This year, our year 2 students looked for the materially sensuous and the impeccably crafted. Our studio focused on poetic, transformational spaces, and interiors that have the potential to become catalysts for change. The year unfolded into 2 interrelated semesters, aiming to engage students with material experimentation and craft as drivers for sustainable design thinking. This allowed students to explore how small-scale processes can influence large-scale spaces and help develop a deeper understanding of environmentally conscious material and crafted modes of operating within interior architecture. In the first semester, we celebrated our return to campus and the city, by dispersing across London in exploration of material and immaterial aspects of urban “softness”. Through a series of rigorous and playful design processes, the students tested themselves as architectural flâneurs, gathering information from the urban realm and applying this to the design of spatial proposals, responding to the needs of marginalised communities in Peckham Rye. The second semester was an opportunity to focus on constructing spatial experiences and designing atmospheres for concept stores in the retail sector. Through a series of process-driven material experimentation workshops, students were given the opportunity to develop a personal understanding of a set of seemingly incompatible materials, and use this to construct innovative material applications, finishes and assemblages that would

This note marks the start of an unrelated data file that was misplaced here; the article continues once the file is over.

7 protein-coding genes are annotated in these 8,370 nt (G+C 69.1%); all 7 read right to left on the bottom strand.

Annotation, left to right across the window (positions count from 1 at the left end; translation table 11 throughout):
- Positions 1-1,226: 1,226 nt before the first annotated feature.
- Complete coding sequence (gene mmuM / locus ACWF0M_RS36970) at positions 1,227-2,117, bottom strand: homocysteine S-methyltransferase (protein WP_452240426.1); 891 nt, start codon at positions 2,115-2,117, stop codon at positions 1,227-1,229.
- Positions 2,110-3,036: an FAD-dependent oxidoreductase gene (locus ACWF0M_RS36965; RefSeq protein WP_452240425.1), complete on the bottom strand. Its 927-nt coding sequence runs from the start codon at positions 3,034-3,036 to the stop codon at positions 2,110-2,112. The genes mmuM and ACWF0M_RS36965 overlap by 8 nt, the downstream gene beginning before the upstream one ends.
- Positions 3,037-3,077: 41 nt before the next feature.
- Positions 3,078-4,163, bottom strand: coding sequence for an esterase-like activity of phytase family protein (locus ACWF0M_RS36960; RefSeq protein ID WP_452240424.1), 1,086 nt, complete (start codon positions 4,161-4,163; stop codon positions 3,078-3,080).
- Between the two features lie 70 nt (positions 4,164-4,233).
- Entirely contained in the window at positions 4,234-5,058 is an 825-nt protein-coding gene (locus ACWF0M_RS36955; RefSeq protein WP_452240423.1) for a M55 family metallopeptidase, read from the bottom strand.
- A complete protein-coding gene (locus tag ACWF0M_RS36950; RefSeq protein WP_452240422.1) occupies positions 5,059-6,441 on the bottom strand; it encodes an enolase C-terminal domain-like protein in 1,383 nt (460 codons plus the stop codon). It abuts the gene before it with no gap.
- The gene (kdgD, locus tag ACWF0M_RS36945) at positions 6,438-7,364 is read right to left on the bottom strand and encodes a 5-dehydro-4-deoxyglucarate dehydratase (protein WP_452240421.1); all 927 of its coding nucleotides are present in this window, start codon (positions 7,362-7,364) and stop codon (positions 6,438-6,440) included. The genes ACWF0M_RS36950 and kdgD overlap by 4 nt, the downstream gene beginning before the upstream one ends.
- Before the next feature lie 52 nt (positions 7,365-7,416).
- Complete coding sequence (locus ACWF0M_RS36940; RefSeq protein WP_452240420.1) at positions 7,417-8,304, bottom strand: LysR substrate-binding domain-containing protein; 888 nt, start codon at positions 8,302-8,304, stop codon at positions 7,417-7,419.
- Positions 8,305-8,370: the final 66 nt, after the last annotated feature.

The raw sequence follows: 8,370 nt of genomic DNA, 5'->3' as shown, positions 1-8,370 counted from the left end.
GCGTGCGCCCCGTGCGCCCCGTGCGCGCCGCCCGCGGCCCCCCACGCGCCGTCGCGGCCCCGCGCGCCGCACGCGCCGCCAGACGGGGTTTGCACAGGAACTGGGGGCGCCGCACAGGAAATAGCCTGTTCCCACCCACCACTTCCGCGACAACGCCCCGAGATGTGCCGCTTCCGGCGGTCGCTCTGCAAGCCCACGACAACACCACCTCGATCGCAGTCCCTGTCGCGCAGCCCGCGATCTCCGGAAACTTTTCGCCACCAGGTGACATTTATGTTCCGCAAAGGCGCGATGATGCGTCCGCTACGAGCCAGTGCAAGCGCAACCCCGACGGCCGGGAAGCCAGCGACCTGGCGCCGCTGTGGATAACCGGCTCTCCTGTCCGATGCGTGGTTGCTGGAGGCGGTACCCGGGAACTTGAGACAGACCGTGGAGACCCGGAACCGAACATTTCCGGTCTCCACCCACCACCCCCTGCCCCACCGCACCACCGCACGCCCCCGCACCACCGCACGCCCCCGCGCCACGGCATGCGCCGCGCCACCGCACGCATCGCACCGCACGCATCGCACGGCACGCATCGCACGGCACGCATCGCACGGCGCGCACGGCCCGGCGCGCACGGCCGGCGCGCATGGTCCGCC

Third year’s Spatial Narratives focused on the relationship of body, mind, and spirit. Drawing on conditions of isolation, the desire to reconnect with nature, and inspired by the history of Quintin Hogg’s Chiswick Sports Grounds as our site of exploration, term I began with in-depth archival research on the site’s history, followed by a collaborative site survey. Through a series of hands-on workshops, students studied the quality of light and the way it affects wellbeing and pursued their design ideas by integrating the surrounding landscape to support physical, spiritual activity, and offer moments of comfort, pleasure, and care. Term I concluded with innovative and transformative spatial propositions for the Polytechnic Retreat, reimagining the existing cricket pavilion as a prototype retreat for students and staff of our university. Following the successful paradigm from last year and, with guidance from practitioners, clinicians, experts, and patient advocates as part of the Co-Production Workshop held with medical students from Imperial College, our group considered how design affects health and, how (pre)conditions of the mind and body inform the ways we perceive and redesign interior spaces. The Thesis Project is the main pursuit for Year 3 students. Each student identifies a host building and devises a programme based on analysis and personal design interests. Ideas are explored through an array of techniques including material experimentation and, 3D scanning.Read More...